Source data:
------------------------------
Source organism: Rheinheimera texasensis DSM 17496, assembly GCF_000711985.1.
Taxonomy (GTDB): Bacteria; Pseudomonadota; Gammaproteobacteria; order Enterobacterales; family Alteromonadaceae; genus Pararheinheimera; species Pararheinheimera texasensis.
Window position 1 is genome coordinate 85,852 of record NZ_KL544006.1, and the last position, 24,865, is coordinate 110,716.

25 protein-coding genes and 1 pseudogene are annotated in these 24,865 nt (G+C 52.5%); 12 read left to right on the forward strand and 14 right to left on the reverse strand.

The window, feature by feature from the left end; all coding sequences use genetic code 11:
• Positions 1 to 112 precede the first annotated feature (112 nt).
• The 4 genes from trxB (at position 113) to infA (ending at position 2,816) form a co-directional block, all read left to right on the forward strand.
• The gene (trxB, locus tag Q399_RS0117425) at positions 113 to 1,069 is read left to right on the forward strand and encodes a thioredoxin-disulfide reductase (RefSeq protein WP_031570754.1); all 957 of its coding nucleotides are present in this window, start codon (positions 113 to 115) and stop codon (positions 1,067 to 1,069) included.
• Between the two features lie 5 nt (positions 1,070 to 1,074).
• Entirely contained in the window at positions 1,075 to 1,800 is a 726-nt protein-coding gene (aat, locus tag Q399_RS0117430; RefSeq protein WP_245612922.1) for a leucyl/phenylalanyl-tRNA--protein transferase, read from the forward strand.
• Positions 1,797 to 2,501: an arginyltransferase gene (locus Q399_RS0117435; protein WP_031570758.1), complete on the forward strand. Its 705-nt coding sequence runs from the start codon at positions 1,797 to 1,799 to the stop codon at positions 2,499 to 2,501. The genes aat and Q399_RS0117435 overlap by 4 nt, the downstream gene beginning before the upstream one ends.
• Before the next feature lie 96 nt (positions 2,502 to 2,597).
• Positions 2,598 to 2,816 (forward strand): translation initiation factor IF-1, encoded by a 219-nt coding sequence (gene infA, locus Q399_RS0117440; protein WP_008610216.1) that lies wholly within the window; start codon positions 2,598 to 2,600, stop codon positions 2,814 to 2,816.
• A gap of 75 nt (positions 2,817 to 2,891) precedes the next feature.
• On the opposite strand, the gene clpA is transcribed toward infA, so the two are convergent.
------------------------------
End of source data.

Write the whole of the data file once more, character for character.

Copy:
Source organism: Rheinheimera texasensis DSM 17496, assembly GCF_000711985.1.
Taxonomy (GTDB): Bacteria; Pseudomonadota; Gammaproteobacteria; order Enterobacterales; family Alteromonadaceae; genus Pararheinheimera; species Pararheinheimera texasensis.
Window position 1 is genome coordinate 85,852 of record NZ_KL544006.1, and the last position, 24,865, is coordinate 110,716.

25 protein-coding genes and 1 pseudogene are annotated in these 24,865 nt (G+C 52.5%); 12 read left to right on the forward strand and 14 right to left on the reverse strand.

The window, feature by feature from the left end; all coding sequences use genetic code 11:
• Positions 1 to 112 precede the first annotated feature (112 nt).
• The 4 genes from trxB (at position 113) to infA (ending at position 2,816) form a co-directional block, all read left to right on the forward strand.
• The gene (trxB, locus tag Q399_RS0117425) at positions 113 to 1,069 is read left to right on the forward strand and encodes a thioredoxin-disulfide reductase (RefSeq protein WP_031570754.1); all 957 of its coding nucleotides are present in this window, start codon (positions 113 to 115) and stop codon (positions 1,067 to 1,069) included.
• Between the two features lie 5 nt (positions 1,070 to 1,074).
• Entirely contained in the window at positions 1,075 to 1,800 is a 726-nt protein-coding gene (aat, locus tag Q399_RS0117430; RefSeq protein WP_245612922.1) for a leucyl/phenylalanyl-tRNA--protein transferase, read from the forward strand.
• Positions 1,797 to 2,501: an arginyltransferase gene (locus Q399_RS0117435; protein WP_031570758.1), complete on the forward strand. Its 705-nt coding sequence runs from the start codon at positions 1,797 to 1,799 to the stop codon at positions 2,499 to 2,501. The genes aat and Q399_RS0117435 overlap by 4 nt, the downstream gene beginning before the upstream one ends.
• Before the next feature lie 96 nt (positions 2,502 to 2,597).
• Positions 2,598 to 2,816 (forward strand): translation initiation factor IF-1, encoded by a 219-nt coding sequence (gene infA, locus Q399_RS0117440; protein WP_008610216.1) that lies wholly within the window; start codon positions 2,598 to 2,600, stop codon positions 2,814 to 2,816.
• A gap of 75 nt (positions 2,817 to 2,891) precedes the next feature.
• On the opposite strand, the gene clpA is transcribed toward infA, so the two are convergent.